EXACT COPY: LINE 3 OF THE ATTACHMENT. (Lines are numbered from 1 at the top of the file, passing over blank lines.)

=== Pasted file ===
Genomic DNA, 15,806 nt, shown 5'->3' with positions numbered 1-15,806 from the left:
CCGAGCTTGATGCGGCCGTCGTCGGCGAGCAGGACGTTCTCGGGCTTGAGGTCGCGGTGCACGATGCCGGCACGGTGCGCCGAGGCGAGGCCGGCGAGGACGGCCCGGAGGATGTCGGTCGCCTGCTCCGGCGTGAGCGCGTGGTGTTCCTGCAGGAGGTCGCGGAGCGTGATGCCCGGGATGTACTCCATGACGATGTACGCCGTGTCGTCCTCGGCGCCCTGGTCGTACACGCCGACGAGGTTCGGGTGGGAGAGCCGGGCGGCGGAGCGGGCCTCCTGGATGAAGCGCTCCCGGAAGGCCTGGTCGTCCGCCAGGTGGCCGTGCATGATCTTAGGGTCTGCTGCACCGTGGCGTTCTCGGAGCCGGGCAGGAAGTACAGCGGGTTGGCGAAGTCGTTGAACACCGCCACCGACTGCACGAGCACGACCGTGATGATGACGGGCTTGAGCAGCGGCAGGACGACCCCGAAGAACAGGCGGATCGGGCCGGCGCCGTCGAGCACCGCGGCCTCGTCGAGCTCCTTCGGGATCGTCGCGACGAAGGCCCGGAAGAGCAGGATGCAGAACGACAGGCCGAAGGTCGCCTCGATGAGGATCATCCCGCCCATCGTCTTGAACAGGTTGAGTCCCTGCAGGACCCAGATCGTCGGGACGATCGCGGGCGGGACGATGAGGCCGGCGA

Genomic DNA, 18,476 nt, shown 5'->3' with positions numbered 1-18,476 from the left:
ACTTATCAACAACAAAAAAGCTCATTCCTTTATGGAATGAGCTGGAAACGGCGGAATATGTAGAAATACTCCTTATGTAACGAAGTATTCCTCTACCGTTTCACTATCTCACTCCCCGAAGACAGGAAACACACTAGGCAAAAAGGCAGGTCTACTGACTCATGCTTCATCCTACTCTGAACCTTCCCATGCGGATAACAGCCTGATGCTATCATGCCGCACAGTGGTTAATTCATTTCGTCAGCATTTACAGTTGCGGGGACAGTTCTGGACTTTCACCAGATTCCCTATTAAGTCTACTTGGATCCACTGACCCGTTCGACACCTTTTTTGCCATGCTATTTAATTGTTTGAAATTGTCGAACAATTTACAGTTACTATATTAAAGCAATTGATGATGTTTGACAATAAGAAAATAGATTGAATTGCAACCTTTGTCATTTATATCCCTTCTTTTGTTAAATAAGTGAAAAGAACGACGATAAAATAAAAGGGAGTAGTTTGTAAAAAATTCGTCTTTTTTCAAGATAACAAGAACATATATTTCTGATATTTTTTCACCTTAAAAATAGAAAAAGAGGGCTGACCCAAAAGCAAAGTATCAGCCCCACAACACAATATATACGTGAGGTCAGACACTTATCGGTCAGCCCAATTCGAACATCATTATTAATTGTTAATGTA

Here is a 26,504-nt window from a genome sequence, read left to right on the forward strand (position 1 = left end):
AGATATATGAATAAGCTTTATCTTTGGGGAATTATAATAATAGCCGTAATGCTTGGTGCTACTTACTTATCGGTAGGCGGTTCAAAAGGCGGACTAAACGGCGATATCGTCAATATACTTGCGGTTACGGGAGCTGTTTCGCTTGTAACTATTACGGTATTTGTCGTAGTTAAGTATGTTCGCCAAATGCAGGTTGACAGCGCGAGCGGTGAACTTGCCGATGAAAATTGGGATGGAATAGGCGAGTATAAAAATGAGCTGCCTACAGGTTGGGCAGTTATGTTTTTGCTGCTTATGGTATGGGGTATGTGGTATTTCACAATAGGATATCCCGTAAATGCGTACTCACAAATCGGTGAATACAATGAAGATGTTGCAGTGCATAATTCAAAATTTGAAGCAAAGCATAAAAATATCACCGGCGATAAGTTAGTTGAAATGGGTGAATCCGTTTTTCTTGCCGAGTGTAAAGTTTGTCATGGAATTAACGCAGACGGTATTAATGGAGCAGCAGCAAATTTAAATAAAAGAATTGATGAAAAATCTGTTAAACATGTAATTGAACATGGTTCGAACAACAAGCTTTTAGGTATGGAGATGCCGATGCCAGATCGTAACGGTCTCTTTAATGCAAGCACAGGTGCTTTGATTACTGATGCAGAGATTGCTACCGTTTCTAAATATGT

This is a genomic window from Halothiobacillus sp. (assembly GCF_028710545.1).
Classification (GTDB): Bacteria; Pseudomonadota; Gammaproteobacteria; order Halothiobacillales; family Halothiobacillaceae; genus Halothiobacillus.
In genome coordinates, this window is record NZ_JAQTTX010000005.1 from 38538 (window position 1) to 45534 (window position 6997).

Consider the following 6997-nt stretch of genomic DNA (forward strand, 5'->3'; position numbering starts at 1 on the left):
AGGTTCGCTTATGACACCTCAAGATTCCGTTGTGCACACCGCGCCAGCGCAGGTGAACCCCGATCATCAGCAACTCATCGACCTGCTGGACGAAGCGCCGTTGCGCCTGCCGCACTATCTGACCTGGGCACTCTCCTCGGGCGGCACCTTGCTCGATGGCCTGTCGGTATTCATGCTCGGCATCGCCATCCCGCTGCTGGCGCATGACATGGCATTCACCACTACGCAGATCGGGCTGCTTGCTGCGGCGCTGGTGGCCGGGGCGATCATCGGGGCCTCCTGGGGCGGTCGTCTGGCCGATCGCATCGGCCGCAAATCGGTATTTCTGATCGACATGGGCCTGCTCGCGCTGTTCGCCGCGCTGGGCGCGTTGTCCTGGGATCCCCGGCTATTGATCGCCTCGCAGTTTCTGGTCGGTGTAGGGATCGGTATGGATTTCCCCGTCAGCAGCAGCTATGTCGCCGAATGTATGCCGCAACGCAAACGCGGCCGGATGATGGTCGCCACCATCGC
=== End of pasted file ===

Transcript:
Genomic DNA, 18,476 nt, shown 5'->3' with positions numbered 1-18,476 from the left: